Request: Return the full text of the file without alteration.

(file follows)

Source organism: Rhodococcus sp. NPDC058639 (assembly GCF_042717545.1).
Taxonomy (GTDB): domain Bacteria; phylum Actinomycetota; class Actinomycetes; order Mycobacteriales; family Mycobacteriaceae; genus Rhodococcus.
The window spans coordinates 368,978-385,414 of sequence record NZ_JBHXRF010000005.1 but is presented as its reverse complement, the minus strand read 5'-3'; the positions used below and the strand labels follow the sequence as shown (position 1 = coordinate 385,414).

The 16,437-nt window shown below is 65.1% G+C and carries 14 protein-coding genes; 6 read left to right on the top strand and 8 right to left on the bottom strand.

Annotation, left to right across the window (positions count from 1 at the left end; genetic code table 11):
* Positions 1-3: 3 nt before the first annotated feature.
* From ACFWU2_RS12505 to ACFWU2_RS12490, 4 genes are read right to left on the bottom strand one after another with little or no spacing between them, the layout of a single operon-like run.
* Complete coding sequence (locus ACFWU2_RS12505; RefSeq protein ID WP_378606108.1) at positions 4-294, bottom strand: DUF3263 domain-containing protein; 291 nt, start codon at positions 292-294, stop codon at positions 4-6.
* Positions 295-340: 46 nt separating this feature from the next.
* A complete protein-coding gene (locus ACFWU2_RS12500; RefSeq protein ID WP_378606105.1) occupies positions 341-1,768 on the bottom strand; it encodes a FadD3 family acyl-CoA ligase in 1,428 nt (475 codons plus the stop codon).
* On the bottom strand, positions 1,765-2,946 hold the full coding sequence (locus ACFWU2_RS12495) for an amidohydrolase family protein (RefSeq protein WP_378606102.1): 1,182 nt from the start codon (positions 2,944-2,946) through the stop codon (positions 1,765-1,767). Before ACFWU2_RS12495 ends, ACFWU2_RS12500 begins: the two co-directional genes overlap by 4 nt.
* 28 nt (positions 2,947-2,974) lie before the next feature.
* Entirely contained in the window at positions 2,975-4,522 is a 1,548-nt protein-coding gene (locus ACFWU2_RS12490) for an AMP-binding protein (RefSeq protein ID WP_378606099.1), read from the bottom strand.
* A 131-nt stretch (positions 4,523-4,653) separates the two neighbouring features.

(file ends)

Source organism: Rhodococcus sp. NPDC058639 (assembly GCF_042717545.1).
Taxonomy (GTDB): domain Bacteria; phylum Actinomycetota; class Actinomycetes; order Mycobacteriales; family Mycobacteriaceae; genus Rhodococcus.
The window spans coordinates 368,978-385,414 of sequence record NZ_JBHXRF010000005.1 but is presented as its reverse complement, the minus strand read 5'-3'; the positions used below and the strand labels follow the sequence as shown (position 1 = coordinate 385,414).

The 16,437-nt window shown below is 65.1% G+C and carries 14 protein-coding genes; 6 read left to right on the top strand and 8 right to left on the bottom strand.

Annotation, left to right across the window (positions count from 1 at the left end; genetic code table 11):
* Positions 1-3: 3 nt before the first annotated feature.
* From ACFWU2_RS12505 to ACFWU2_RS12490, 4 genes are read right to left on the bottom strand one after another with little or no spacing between them, the layout of a single operon-like run.
* Complete coding sequence (locus ACFWU2_RS12505; RefSeq protein ID WP_378606108.1) at positions 4-294, bottom strand: DUF3263 domain-containing protein; 291 nt, start codon at positions 292-294, stop codon at positions 4-6.
* Positions 295-340: 46 nt separating this feature from the next.
* A complete protein-coding gene (locus ACFWU2_RS12500; RefSeq protein ID WP_378606105.1) occupies positions 341-1,768 on the bottom strand; it encodes a FadD3 family acyl-CoA ligase in 1,428 nt (475 codons plus the stop codon).
* On the bottom strand, positions 1,765-2,946 hold the full coding sequence (locus ACFWU2_RS12495) for an amidohydrolase family protein (RefSeq protein WP_378606102.1): 1,182 nt from the start codon (positions 2,944-2,946) through the stop codon (positions 1,765-1,767). Before ACFWU2_RS12495 ends, ACFWU2_RS12500 begins: the two co-directional genes overlap by 4 nt.
* 28 nt (positions 2,947-2,974) lie before the next feature.
* Entirely contained in the window at positions 2,975-4,522 is a 1,548-nt protein-coding gene (locus ACFWU2_RS12490) for an AMP-binding protein (RefSeq protein ID WP_378606099.1), read from the bottom strand.
* A 131-nt stretch (positions 4,523-4,653) separates the two neighbouring features.